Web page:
abstract = "BACKGROUND AND PURPOSE: Chronic cauda equina syndrome, defined as persistent damage of the cauda equina nerve roots within the spinal canal can be a challenging diagnosis with varied presentations. MR neurography imaging is more commonly being used to evaluate the lumbosacral spine of patients suspected of having subacute or chronic cauda equina syndrome. Our aim was to evaluate the impact of lumbosacral plexus MR neurography in the diagnostic thinking and therapeutic management of patients presenting with chronic pelvic pain and dysfunction and suspected chronic cauda equina syndrome. MATERIALS AND METHODS: Consecutive MR neurography lumbosacral plexus examinations at our institution were reviewed retrospectively. Relevant data collected included the following: patient demographics, clinical history, pertinent physical examination findings, preimaging diagnostic impression, prior MR imaging lumbar spine findings, MR neurography findings, postimaging diagnosis, and postimaging treatment plan. The impact of imaging on the preimaging clinical diagnosis and therapeutic management was evaluated. RESULTS: Of 185 studies of patients who presented with chronic pelvic pain and/or dysfunction, 23 with clinically suspected chronic cauda equina syndrome and imaging findings were included in the study (2 subjects were lost to follow-up). The mean ages were 53 ± 12 years and 53±16 years for men and women, respectively. The common etiologies included arachnoiditis (n=8), tethered cord (n=2), and simple/Tarlov cysts (n=3). Eighteen of 23 (78{\%}) subjects had a change in diagnosis resulting from MR neurography findings, and 5/23 (22{\%}) had no change. Seventeen of 21 (81{\%}) subjects had a change in management, and 4/21 (19{\%}) had no change. CONCLUSIONS: MR neurography impacts the diagnosis and therapeutic management of patients with suspected chronic cauda equina syndrome.",
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N2 - BACKGROUND AND PURPOSE: Chronic cauda equina syndrome, defined as persistent damage of the cauda equina nerve roots within the spinal canal can be a challenging diagnosis with varied presentations. MR neurography imaging is more commonly being used to evaluate the lumbosacral spine of patients suspected of having subacute or chronic cauda equina syndrome. Our aim was to evaluate the impact of lumbosacral plexus MR neurography in the diagnostic thinking and therapeutic management of patients presenting with chronic pelvic pain and dysfunction and suspected chronic cauda equina syndrome. MATERIALS AND METHODS: Consecutive MR neurography lumbosacral plexus examinations at our institution were reviewed retrospectively. Relevant data collected included the following: patient demographics, clinical history, pertinent physical examination findings, preimaging diagnostic impression, prior MR imaging lumbar spine findings, MR neurography findings, postimaging diagnosis, and postimaging treatment plan. The impact of imaging on the preimaging clinical diagnosis and therapeutic management was evaluated. RESULTS: Of 185 studies of patients who presented with chronic pelvic pain and/or dysfunction, 23 with clinically suspected chronic cauda equina syndrome and imaging findings were included in the study (2 subjects were lost to follow-up). The mean ages were 53 ± 12 years and 53±16 years for men and women, respectively. The common etiologies included arachnoiditis (n=8), tethered cord (n=2), and simple/Tarlov cysts (n=3). Eighteen of 23 (78%) subjects had a change in diagnosis resulting from MR neurography findings, and 5/23 (22%) had no change. Seventeen of 21 (81%) subjects had a change in management, and 4/21 (19%) had no change. CONCLUSIONS: MR neurography impacts the diagnosis and therapeutic management of patients with suspected chronic cauda equina syndrome.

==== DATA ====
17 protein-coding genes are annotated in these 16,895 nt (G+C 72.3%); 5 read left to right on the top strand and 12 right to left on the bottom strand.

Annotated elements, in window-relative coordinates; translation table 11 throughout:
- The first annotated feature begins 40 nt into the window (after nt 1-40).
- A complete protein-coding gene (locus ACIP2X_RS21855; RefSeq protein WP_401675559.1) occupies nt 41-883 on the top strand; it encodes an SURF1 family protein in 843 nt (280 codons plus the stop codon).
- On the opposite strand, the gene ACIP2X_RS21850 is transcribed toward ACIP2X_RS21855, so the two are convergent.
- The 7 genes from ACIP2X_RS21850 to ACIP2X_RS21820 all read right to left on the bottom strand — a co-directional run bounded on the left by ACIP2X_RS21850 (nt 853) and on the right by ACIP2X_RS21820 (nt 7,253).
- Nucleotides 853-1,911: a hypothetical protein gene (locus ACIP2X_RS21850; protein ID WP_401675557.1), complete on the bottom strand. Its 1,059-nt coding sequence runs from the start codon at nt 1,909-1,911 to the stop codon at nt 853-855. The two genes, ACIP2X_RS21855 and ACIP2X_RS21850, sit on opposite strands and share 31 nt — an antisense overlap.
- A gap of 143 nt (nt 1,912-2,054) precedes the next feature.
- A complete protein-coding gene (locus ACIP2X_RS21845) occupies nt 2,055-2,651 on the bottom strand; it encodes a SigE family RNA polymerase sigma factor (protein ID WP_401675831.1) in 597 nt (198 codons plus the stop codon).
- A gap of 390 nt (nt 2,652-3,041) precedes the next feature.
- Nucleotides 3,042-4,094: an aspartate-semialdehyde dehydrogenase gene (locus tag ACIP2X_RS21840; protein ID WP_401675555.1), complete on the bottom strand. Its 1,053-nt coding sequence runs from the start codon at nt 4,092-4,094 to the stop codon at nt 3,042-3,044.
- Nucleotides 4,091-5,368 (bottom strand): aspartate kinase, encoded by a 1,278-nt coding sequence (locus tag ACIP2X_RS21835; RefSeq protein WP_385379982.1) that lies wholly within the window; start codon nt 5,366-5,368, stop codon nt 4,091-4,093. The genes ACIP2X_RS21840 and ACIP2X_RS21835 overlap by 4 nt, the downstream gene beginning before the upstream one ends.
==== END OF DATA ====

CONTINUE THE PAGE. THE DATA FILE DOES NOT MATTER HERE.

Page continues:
AB - BACKGROUND AND PURPOSE: Chronic cauda equina syndrome, defined as persistent damage of the cauda equina nerve roots within the spinal canal can be a challenging diagnosis with varied presentations. MR neurography imaging is more commonly being used to evaluate the lumbosacral spine of patients suspected of having subacute or chronic cauda equina syndrome. Our aim was to evaluate the impact of lumbosacral plexus MR neurography in the diagnostic thinking and therapeutic management of patients presenting with chronic pelvic pain and dysfunction and suspected chronic cauda equina syndrome. MATERIALS AND METHODS: Consecutive MR neurography lumbosacral plexus examinations at our institution were reviewed retrospectively. Relevant data collected included the following: patient demographics, clinical history, pertinent physical examination findings, preimaging diagnostic impression, prior MR imaging lumbar spine findings, MR neurography findings, postimaging diagnosis, and postimaging treatment plan. The impact of imaging on the preimaging clinical diagnosis and therapeutic management was evaluated. RESULTS: Of 185 studies of patients who presented with chronic pelvic pain and/or dysfunction, 23 with clinically suspected chronic cauda equina syndrome and imaging findings were included in the study (2 subjects were lost to follow-up). The mean ages were 53 ± 12 years and 53±16 years for men and women, respectively. The common etiologies included arachnoiditis (n=8), tethered cord (n=2), and simple/Tarlov cysts (n=3). Eighteen of 23 (78%) subjects had a change in diagnosis resulting from MR neurography findings, and 5/23 (22%) had no change. Seventeen of 21 (81%) subjects had a change in management, and 4/21 (19%) had no change. CONCLUSIONS: MR neurography impacts the diagnosis and therapeutic management of patients with suspected chronic cauda equina syndrome.